With Europe in its present state one should not be surprised by the plethora of Cassandras that have arisen; yet that the Columbia company should be found among them is rather astonishing. No doubt the Handel centenary (still dragging out its weary length) is mainly responsible for our being reminded that “The Lord is a Man of War” (Israel in Egypt); but was it a mere coincidence that the same company has also given us a new recording of Berlioz’s Symphonie Fantastique?
For this work, written just over a hundred years ago under the influence of Alfred de Musset’s extraordinary translation of De Quincey’s “Opium-Eater,” is in fact a perfect picture of the European scene to-day, down to the Hell’s kitchen with which it ends—shrieks of the Sabbath and heavy undertone of the Dies Irae menacing us with an untimely end.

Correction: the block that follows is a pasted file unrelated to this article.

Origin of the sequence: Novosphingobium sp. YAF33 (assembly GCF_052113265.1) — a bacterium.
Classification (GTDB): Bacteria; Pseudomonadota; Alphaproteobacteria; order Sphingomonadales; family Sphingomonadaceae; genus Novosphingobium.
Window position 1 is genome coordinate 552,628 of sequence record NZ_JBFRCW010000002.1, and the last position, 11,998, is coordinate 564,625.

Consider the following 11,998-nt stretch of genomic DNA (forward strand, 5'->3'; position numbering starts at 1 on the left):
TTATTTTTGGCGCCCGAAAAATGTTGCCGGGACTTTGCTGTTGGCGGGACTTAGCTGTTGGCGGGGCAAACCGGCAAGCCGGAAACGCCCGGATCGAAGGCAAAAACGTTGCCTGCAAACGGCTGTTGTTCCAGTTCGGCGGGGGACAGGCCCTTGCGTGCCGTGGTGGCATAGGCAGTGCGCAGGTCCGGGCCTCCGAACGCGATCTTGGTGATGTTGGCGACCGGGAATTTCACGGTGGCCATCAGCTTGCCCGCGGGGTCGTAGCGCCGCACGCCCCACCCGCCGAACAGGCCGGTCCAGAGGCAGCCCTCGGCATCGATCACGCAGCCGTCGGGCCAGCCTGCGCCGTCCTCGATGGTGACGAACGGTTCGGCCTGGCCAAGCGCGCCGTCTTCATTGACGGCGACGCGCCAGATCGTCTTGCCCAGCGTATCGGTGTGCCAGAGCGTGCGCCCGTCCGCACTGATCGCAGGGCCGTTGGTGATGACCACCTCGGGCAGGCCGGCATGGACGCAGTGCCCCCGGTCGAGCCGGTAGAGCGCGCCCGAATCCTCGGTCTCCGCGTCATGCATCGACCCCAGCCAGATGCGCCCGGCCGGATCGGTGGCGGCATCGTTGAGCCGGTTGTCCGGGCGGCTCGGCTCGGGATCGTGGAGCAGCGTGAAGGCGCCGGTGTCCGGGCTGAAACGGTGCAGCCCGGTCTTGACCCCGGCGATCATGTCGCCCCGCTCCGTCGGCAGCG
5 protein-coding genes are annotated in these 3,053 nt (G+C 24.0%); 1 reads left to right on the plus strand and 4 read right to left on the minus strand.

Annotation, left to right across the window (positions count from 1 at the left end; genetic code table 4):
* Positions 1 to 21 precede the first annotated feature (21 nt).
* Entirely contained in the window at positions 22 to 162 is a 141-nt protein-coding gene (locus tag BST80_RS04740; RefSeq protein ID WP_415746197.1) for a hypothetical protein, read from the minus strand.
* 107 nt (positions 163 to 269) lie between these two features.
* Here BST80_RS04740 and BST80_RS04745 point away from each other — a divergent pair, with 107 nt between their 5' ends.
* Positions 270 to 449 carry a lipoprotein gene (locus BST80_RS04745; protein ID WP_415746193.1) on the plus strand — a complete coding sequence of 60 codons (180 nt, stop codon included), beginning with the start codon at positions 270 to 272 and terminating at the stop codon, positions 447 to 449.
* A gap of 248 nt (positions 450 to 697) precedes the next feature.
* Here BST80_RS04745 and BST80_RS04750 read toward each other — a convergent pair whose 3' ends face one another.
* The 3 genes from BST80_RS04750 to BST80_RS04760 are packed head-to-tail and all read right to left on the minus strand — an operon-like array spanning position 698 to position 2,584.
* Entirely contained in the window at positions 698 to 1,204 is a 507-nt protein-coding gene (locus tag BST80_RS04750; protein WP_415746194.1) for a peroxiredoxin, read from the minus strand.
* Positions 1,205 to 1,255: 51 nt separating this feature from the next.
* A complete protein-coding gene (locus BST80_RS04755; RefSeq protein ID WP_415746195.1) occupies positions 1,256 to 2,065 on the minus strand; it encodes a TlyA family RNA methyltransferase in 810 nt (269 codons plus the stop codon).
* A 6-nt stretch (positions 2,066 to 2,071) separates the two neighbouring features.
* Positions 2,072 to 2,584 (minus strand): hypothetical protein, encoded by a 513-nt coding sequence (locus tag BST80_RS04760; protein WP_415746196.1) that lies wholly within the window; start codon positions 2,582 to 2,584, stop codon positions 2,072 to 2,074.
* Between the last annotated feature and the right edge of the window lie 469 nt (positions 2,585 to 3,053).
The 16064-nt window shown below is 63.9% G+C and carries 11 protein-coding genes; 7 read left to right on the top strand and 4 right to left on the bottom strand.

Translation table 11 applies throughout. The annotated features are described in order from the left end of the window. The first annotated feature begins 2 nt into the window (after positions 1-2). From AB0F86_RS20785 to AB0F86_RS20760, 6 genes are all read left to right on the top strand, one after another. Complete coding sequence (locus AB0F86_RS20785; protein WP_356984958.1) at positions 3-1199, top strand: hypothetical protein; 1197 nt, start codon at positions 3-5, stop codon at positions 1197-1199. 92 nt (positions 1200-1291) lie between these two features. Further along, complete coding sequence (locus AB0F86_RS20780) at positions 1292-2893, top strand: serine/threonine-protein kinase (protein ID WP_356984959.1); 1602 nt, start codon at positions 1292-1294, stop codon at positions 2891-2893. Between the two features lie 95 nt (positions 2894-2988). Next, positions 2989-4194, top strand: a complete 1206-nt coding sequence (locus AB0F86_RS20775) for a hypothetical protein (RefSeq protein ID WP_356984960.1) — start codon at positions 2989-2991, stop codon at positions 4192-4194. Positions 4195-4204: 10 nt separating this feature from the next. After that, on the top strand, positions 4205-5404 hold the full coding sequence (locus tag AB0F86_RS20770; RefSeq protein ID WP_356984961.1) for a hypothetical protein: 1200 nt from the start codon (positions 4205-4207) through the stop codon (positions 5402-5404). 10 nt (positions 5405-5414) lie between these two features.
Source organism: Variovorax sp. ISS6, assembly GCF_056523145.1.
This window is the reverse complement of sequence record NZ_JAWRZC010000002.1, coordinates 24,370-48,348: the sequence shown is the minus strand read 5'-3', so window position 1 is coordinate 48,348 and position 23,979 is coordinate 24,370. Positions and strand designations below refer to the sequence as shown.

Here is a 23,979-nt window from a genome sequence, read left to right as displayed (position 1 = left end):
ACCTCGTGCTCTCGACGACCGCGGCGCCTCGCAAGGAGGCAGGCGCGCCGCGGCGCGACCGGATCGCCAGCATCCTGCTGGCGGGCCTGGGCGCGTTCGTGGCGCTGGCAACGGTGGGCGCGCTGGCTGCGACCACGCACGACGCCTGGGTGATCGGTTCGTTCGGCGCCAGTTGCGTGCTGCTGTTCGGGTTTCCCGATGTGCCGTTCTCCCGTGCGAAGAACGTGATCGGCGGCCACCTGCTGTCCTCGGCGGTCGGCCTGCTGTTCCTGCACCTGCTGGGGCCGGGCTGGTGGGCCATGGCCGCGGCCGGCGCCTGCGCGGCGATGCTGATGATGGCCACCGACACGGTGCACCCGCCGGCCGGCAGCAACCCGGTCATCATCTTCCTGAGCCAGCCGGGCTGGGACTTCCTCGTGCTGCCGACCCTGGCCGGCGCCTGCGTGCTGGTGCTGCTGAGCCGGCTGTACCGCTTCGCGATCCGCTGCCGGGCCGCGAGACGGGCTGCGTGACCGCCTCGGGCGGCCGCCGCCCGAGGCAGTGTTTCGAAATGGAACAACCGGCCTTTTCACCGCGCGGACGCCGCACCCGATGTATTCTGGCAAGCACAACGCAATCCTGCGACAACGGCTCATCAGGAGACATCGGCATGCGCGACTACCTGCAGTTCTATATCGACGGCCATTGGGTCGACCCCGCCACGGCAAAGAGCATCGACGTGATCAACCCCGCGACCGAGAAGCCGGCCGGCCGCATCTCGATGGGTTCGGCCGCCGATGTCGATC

‘Gramophone notes’, The New Statesman and Nation, 20 April 1935, p. 564.
I tend to find my 'shrieks of the Sabbath' and menaces of 'an untimely end' in various forms of extreme metal music, but this Berlioz guy sounds pretty heavy.
Perhaps he's worth a listen in these troubling times.
We'll definitely have to get our hands on a gramophone.